Blog: https://roseannamwhite.com/blog/
Facebook: https://www.facebook.com/RoseannaMWhite/
Pinterest: https://www.pinterest.com/roseannamwhite/
Instagram: https://www.instagram.com/roseannamwhite/
Twitter: https://twitter.com/RoseannaMWhite
Website: https://www.roseannamwhite.com

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Book Blurb for Wings Like a Dove:

Can the invisible walls that separate people ever come down? 


In 1933, Anna Leibowicz is convinced that the American dream that brought her Jewish family here from Poland is nothing but an illusion. Her father has vanished. Her dreams of college can’t make it past the sweat-shop door. And when she discovers to her shame and horror that she’s with child, her mother gives her little choice but to leave her family. Deciding her best course of action is to try to find her father, she strikes out…hoping against hope to somehow redeem them both.

When Anna stumbles upon a house full of orphan boys in rural Indiana who are in desperate need of a tutor, she agrees to postpone her journey. But she knows from the moment she meets their contemplative, deep-hearted caretaker, Thomas Chandler, that she doesn’t dare risk staying too long. She can’t afford to open her heart to them, to him. She can’t risk letting her secrets out.

All too soon, the townspeople realize she’s not like them and treat her with the same disdain they give the Sisters of Mercy—the nuns who help Thomas and the boys—and Samuel, the quiet colored boy Thomas has taken in. With the Klan presence in the town growing ever stronger and the danger to this family increasing the longer she stays, Anna is torn between fleeing to keep them safe…and staying to fight beside them.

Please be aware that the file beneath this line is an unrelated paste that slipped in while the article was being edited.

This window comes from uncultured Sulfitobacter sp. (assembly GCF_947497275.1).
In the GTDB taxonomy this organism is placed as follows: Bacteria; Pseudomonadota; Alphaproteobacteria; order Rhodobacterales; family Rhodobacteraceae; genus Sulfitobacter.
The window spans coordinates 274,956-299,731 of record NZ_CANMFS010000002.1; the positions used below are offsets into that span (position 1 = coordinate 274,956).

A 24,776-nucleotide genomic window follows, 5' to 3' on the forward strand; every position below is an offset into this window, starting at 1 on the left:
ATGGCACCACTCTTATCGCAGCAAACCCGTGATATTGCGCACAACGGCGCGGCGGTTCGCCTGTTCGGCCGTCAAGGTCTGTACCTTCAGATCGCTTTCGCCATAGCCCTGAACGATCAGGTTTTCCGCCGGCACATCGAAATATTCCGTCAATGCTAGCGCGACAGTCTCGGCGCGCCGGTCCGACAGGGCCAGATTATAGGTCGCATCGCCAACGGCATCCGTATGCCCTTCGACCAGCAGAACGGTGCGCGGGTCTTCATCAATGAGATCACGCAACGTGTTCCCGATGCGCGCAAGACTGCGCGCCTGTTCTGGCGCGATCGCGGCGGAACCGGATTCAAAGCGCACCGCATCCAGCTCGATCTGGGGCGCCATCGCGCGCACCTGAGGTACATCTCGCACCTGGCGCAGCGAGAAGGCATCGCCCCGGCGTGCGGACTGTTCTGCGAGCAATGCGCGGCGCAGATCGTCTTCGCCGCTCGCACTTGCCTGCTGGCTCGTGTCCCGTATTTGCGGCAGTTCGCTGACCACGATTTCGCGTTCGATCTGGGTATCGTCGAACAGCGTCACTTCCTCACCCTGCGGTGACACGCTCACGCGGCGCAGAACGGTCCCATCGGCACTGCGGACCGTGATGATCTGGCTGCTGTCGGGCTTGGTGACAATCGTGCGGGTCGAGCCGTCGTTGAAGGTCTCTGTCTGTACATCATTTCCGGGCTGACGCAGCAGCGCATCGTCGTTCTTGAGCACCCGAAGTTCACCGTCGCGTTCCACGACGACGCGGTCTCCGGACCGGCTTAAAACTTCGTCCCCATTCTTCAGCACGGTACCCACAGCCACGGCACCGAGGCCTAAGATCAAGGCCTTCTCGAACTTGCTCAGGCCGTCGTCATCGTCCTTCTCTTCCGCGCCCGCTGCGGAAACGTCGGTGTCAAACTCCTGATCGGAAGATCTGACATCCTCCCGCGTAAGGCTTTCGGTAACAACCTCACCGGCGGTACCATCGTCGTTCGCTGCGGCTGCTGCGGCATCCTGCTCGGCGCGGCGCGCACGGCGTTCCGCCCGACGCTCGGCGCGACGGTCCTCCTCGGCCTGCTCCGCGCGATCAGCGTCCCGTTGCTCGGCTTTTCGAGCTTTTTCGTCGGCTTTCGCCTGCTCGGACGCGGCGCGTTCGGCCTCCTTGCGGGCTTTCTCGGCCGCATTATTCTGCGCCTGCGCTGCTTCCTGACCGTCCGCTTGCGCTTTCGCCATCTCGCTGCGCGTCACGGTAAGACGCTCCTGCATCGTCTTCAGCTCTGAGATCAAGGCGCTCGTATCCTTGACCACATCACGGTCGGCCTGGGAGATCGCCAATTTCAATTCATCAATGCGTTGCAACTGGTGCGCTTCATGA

Oh, that I had wings like a dove! for then would I fly away, and be at rest…

~*~
Author Bio:

Camille Eide writes more than a romance with her tender tales of love, faith, and family for those who enjoy inspirational romance and women's fiction. 


Her novel, The Memoir of Johnny Devine, was awarded 5 Gold Stars/Top Pick, Best Inspirational Romance, the December Seal of Excellence from RT Book Reviews, and Oregon Christian Writers' Best Historical Fiction.

1 comment:

  1. Wow, what a lovely surprise! Thank you Alexis for hosting, and Roseanna for the thoughtful review of Wings Like a Dove. God IS surely bigger, and for that, I am hopeful and grateful. May the light of his love illuminate every hidden thing and bring the kind of unity he designed each of us for.